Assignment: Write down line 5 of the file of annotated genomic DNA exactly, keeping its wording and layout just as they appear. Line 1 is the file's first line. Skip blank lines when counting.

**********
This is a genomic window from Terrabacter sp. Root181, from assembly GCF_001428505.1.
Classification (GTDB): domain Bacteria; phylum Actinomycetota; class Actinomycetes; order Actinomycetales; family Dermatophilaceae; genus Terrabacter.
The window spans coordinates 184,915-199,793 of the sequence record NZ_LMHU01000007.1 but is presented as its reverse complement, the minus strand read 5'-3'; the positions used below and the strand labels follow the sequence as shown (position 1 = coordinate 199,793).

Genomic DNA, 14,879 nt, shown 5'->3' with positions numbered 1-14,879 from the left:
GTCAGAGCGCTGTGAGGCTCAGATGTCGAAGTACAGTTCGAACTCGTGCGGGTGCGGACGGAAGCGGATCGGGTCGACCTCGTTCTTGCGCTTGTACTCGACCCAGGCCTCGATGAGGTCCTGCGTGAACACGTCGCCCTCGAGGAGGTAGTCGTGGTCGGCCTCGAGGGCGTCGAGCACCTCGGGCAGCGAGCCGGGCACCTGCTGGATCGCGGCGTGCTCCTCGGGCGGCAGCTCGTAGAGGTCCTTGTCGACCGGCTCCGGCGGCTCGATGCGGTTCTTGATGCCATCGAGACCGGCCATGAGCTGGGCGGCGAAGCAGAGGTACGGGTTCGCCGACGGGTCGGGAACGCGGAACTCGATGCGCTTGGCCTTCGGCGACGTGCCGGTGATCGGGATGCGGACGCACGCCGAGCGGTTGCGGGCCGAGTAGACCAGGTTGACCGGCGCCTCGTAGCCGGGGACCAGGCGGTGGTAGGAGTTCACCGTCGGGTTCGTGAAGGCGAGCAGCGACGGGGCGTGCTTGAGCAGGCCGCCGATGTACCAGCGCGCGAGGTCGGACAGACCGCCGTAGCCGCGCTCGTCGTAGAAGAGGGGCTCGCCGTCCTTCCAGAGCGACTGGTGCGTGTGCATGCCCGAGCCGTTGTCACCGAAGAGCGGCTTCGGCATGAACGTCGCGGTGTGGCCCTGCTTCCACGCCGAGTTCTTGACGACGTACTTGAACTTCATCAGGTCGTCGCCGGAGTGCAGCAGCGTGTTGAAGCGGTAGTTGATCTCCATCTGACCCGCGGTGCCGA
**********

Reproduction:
GTCAGAGCGCTGTGAGGCTCAGATGTCGAAGTACAGTTCGAACTCGTGCGGGTGCGGACGGAAGCGGATCGGGTCGACCTCGTTCTTGCGCTTGTACTCGACCCAGGCCTCGATGAGGTCCTGCGTGAACACGTCGCCCTCGAGGAGGTAGTCGTGGTCGGCCTCGAGGGCGTCGAGCACCTCGGGCAGCGAGCCGGGCACCTGCTGGATCGCGGCGTGCTCCTCGGGCGGCAGCTCGTAGAGGTCCTTGTCGACCGGCTCCGGCGGCTCGATGCGGTTCTTGATGCCATCGAGACCGGCCATGAGCTGGGCGGCGAAGCAGAGGTACGGGTTCGCCGACGGGTCGGGAACGCGGAACTCGATGCGCTTGGCCTTCGGCGACGTGCCGGTGATCGGGATGCGGACGCACGCCGAGCGGTTGCGGGCCGAGTAGACCAGGTTGACCGGCGCCTCGTAGCCGGGGACCAGGCGGTGGTAGGAGTTCACCGTCGGGTTCGTGAAGGCGAGCAGCGACGGGGCGTGCTTGAGCAGGCCGCCGATGTACCAGCGCGCGAGGTCGGACAGACCGCCGTAGCCGCGCTCGTCGTAGAAGAGGGGCTCGCCGTCCTTCCAGAGCGACTGGTGCGTGTGCATGCCCGAGCCGTTGTCACCGAAGAGCGGCTTCGGCATGAACGTCGCGGTGTGGCCCTGCTTCCACGCCGAGTTCTTGACGACGTACTTGAACTTCATCAGGTCGTCGCCGGAGTGCAGCAGCGTGTTGAAGCGGTAGTTGATCTCCATCTGACCCGCGGTGCCGA